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Rabies alert for Lonoke County — Residents reminded to keep cats, dogs current on vaccinations

A family’s pet cat from Cabot has tested positive for rabies by the Arkansas Department of Health.

Rabies has not been seen in Lonoke County since 2002, and that was a rabid bat. In general, dogs and cats that develop rabies in Arkansas get infected by a rabid skunk. The last time Lonoke County had a rabid skunk was in 1996. The cat had not been vaccinated against rabies and only appeared sick the same day it passed away.

According to Susan Weinstein, DVM, state public health veterinarian, “Once we know we have active rabies in a particular area, we want the public to beware and to protect their dogs, cats, horses and livestock with rabies vaccinations.

“This should serve as a reminder to anyone who has pets to make sure they are current on their vaccinations,” Weinstein said.

Changes in Arkansas law in 2010 allow for vaccination for rabies once every three years for dogs and cats with the appropriate vaccine.

All dogs and cats in Arkansas are required by state law to be vaccinated against rabies by a licensed veterinarian. This protects the animal and acts as a barrier between the wildlife exposures of rabies and people, because pets are more likely to be exposed to a rabid skunk directly than people. Any rabies vaccine given by an owner with an over-the-counter product cannot be counted as vaccinated as there is no assurance it was stored or given properly. There is also usually no documentation of a date when the vaccine was given.

The rabies virus attacks the brain and spinal cord and is a fatal disease. The virus lives in the saliva (spit) and nervous tissues of infected animals and is spread when they bite or scratch.

The virus also may be spread if saliva from an infected animal touches broken skin, open wounds or the lining of the mouth, eyes or nose. It is most often seen in animals such as skunks and bats. Cats, dogs, ferrets and livestock can also develop rabies, especially if they are not vaccinated.

The first sign of rabies in an animal is usually a change in behavior. Rabid animals may attack people or other animals for no reason, or they may lose their fear of people and seem unnaturally friendly. Staggering, convulsions, choking, frothing at the mouth and paralysis are often present. Skunks may be seen out in daylight, which is an unusual behavior for them, or they may get into a dog pen or under a house. Many animals have a marked change in voice pitch, such as a muted or off-key tone. An animal usually dies within one week of demonstrating signs of rabies. Not all rabid animals act in these ways, however, so you should avoid all wild animals — especially skunks, bats and stray cats and dogs.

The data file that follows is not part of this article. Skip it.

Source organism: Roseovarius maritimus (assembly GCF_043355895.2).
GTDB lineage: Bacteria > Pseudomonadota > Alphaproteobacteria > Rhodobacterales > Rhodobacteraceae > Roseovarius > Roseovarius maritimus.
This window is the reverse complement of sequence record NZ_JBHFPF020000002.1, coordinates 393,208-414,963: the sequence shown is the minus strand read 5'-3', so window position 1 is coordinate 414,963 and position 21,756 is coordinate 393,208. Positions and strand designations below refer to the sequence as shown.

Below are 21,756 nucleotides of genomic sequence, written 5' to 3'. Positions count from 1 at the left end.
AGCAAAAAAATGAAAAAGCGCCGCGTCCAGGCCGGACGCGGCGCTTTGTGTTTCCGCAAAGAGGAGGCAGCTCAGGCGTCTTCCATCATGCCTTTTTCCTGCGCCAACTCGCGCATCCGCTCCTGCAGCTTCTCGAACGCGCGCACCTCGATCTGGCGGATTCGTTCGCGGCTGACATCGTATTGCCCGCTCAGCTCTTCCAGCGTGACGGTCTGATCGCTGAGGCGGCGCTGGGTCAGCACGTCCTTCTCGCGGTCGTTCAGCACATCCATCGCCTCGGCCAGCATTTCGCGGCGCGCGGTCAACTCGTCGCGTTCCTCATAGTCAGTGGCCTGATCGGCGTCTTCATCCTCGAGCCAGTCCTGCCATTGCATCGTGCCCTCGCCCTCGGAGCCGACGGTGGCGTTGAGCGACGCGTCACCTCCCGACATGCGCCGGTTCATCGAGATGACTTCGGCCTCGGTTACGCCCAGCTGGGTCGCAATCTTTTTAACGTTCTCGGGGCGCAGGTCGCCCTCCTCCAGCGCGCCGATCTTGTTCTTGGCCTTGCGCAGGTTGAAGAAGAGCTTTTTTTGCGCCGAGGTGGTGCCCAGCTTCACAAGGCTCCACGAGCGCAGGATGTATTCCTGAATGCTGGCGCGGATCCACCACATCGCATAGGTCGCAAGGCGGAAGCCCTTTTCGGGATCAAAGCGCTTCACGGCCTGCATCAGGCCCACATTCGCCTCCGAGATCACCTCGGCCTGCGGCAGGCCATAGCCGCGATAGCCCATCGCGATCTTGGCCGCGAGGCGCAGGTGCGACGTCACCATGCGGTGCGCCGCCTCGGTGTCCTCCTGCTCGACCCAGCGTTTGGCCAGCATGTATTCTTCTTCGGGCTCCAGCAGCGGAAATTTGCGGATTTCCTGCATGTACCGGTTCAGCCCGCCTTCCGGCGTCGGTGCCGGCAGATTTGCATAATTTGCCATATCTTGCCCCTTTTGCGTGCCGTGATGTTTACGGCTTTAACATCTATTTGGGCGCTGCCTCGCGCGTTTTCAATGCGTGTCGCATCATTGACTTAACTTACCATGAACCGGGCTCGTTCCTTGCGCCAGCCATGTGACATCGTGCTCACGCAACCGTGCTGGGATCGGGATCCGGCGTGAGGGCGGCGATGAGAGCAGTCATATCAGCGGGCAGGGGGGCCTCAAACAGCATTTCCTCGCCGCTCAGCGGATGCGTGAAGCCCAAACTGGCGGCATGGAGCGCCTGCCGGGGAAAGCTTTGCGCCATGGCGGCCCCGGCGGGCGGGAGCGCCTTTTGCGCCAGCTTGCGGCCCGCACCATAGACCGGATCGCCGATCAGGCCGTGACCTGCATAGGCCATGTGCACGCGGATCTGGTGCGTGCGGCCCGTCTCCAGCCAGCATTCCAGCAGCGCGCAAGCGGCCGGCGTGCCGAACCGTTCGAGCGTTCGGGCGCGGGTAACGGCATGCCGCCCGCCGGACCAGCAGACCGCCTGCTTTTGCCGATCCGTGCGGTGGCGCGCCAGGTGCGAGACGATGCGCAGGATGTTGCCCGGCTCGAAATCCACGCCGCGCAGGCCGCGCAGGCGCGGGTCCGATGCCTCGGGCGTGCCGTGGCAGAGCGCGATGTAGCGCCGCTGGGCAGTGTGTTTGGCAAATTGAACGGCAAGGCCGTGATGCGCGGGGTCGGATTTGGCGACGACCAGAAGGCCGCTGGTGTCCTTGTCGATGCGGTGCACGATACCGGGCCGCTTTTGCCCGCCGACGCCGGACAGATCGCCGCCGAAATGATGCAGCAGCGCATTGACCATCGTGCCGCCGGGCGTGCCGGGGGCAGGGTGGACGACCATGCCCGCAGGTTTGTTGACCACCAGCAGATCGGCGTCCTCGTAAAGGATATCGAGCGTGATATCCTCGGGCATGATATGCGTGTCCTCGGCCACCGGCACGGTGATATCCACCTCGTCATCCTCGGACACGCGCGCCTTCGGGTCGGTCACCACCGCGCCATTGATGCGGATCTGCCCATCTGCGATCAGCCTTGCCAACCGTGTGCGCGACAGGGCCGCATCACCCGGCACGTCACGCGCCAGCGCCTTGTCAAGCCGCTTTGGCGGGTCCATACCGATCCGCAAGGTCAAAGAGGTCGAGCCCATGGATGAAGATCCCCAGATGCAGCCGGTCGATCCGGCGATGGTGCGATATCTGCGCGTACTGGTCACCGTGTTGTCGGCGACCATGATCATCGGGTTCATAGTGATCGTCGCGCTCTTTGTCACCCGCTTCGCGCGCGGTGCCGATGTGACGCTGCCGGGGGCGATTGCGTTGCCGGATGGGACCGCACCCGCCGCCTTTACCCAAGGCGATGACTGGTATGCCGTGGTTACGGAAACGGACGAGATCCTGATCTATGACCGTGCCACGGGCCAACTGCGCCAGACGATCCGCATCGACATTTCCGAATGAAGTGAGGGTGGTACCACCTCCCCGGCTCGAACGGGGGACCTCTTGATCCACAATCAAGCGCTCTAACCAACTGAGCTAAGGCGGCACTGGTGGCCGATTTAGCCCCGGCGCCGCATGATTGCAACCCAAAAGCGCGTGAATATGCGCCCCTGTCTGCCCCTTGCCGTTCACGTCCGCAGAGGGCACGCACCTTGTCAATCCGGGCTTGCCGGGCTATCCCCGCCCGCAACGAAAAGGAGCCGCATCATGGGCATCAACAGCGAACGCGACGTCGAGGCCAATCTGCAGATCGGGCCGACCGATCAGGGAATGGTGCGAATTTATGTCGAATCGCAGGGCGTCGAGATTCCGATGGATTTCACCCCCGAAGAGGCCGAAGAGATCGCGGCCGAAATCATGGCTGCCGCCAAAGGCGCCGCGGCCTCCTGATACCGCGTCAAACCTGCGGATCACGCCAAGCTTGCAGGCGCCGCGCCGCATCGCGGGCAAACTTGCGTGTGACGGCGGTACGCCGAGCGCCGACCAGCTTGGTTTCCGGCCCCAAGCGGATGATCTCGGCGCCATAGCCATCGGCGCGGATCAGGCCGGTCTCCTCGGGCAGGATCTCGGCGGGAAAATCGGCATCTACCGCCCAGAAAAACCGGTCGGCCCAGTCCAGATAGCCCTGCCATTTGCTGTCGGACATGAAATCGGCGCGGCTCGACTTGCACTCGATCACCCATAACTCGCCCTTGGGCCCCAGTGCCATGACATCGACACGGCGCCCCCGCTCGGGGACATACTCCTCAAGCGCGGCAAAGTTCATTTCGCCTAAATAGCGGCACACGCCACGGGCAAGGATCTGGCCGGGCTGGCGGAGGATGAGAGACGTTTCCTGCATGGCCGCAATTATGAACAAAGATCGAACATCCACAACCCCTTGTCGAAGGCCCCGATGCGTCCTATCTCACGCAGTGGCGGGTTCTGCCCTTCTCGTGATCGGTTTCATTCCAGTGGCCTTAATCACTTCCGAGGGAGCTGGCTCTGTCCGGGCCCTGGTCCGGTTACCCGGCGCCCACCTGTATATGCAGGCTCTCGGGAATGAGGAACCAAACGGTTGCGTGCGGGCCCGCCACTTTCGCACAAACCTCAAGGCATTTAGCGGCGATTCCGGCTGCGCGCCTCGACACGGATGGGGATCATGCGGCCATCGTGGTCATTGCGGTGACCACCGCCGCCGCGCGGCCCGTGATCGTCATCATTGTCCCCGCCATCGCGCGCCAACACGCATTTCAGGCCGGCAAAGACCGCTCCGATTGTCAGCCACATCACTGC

So far in 2013, the state has had 93 rabid animals (87 skunks, one bat, two dogs, one horse, one cow and now one cat) test positive for rabies. Most years, the Public Health Lab tests around 1,000 animals for rabies and averages 50 positive cases. So far this year the lab has tested over 550 animals for rabies.

If you think you have become exposed to an animal with rabies, wash your wound thoroughly with soap and water and seek medical attention immediately. Contact your physician immediately and report the incident. The animal in question should be captured, if possible, without damaging its head or risking further exposure.

If an apparently healthy, domesticated dog or cat bites a person, it must be captured, confined and observed daily for 10 days following the bite. If the animal remains healthy during this period of time, it did not transmit rabies at the time of the bite. The brain tissue of all wild animals must be tested for rabies if human exposure has occurred.

How can you protect yourself from rabies?

• Be sure dogs, cats and ferrets are up-to-date on their rabies vaccinations

• Do not feed, touch or adopt wild animals

• Keep family pets indoors at night

• Bat-proof your home or summer camp in the fall or winter (The majority of human rabies cases are caused by bat bites.)

• Encourage children to immediately tell an adult if any animal bites them

• Teach children to avoid wildlife, strays and all other animals they do not know well

Report all animal bites or contact with wild animals to the nearest local health unit. Do not let any animal escape that has possibly exposed someone to rabies. Depending on the species, an animal can be observed or tested for rabies in order to avoid the need for rabies treatment. For more information, call the Lonoke County Health Unit at 501-843-7561 (Cabot) or 501-676-2268 (Lonoke), or Susan Weinstein, DVM, state public health veterinarian, at (501) 280-4136.

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